Guide: In one hectare of Yasuni National Park you can find around 800 species of native trees and bushes— more than you can find in United States and Canada together, you can find 200 species of mammals, we have around 200 species of reptiles, 130 species of amphibians, and in just one hectare, 100,000 species of insects.
Jamie: But there’s another perhaps more important benefit of running an eco-tourism lodge. It allows the Kichwa as well as other groups in the Amazon to preserve their way of life and their roles as rainforest caretakers for hundreds of years. Teaching visitors about the Amazon isn’t just about protecting plants and animals— it’s about protecting them— the people who hold the jungle’s secrets. Secrets that could be the next cure for cancer, a treatment for Alzheimer’s, a serum for anti-aging. Yes the elusive fountain of youth that other conquistadors were seeking. Maybe not a worthless quest after all?
Frani: Paddling by small canoe in up a stream in the jungle, the water is black and still. Trees and vines hang from the canopy to prevent much light from reaching us on the forest floor. We hear the buzz of cicadas... occasional snapping of branches as squirrel monkeys traverse from tree to tree and the chatter of parakeets high overhead. This cacophony of sounds makes it easy to— temporarily at least— forget the flares on the river and the threats they represent.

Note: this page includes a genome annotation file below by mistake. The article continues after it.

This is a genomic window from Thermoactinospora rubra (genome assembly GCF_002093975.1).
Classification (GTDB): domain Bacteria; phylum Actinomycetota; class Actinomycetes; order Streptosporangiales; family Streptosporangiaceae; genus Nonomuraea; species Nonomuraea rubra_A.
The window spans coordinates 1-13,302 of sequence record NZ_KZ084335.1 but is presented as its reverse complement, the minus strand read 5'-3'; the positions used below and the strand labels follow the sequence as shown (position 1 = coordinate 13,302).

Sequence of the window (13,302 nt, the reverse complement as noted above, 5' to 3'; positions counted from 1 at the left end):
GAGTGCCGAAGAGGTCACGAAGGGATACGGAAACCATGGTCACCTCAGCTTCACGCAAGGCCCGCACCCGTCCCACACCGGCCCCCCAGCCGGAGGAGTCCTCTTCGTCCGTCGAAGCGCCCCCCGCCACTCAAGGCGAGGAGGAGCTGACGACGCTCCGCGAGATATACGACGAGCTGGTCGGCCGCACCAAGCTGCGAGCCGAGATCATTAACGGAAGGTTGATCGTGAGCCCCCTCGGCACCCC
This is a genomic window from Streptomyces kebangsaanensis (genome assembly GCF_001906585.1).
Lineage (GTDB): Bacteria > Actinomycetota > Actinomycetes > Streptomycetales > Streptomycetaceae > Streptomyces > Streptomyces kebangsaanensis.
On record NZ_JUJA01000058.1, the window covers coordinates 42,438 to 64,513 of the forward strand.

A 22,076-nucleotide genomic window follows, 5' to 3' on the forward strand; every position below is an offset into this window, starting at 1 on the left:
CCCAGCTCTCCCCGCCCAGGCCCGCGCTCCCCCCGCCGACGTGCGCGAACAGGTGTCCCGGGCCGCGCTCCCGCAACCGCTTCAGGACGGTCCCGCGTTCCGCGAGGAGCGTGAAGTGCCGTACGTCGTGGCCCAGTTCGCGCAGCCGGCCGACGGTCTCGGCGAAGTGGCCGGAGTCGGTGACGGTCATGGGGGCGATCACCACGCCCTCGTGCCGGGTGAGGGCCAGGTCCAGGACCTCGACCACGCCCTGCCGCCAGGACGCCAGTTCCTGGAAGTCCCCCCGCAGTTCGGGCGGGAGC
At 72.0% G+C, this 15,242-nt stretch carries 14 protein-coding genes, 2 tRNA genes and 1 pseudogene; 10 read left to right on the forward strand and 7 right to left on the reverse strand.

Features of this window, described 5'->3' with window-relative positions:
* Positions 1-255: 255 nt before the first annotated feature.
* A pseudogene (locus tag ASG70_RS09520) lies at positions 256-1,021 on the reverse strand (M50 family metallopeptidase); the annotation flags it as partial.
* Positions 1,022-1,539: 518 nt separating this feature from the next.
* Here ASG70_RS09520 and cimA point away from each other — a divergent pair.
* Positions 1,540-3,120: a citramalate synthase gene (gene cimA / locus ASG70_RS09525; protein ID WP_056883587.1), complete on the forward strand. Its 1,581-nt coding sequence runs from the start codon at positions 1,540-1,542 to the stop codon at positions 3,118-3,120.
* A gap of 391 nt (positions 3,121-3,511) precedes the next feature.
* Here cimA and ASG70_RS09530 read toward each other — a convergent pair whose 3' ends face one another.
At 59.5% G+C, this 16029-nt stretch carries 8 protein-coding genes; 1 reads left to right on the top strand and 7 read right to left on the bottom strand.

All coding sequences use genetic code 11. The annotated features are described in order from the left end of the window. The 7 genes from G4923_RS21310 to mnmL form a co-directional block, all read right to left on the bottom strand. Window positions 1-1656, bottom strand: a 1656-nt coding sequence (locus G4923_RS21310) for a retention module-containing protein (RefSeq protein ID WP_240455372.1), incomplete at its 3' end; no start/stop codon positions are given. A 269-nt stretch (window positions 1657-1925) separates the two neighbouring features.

Jamie: But the threats are real. Unfortunately the Yasuni National Park— a United Nations recognized World Biosphere Reserve— sits atop billions of dollars worth of oil. Right now, oil development is prohibited there, but pockets of the park are already being drilled and a huge block— a concession called the "Block ITT" could be opened as early as 2016.
Frani: That’s because in 2007 President Rafael Correa called upon the international community to help “save” Block ITT in Yasuni asking for half the oil's estimated value in order to keep it in the ground. When donors fell short he called the campaign a failure and authorized drilling.
Jamie: What’s more, in a complete reversal, Correa declared drilling as the very thing that would make life better for the people of the Amazon.
Guide: The government is trying to promote the oil extraction here. With the benefits of the oil he is going to bring safe water and electricity to the towns that are located here. But of course, when it comes to oil extraction or any type of extractive activity the reality is that you have oil spills... and then it comes the pollution. Which is worse because they can bring water but at the end accidents will occur and we will have oil spills and then the water is going to be polluted by these oil spills and then the water will drip to their farms and then they will start to get sick.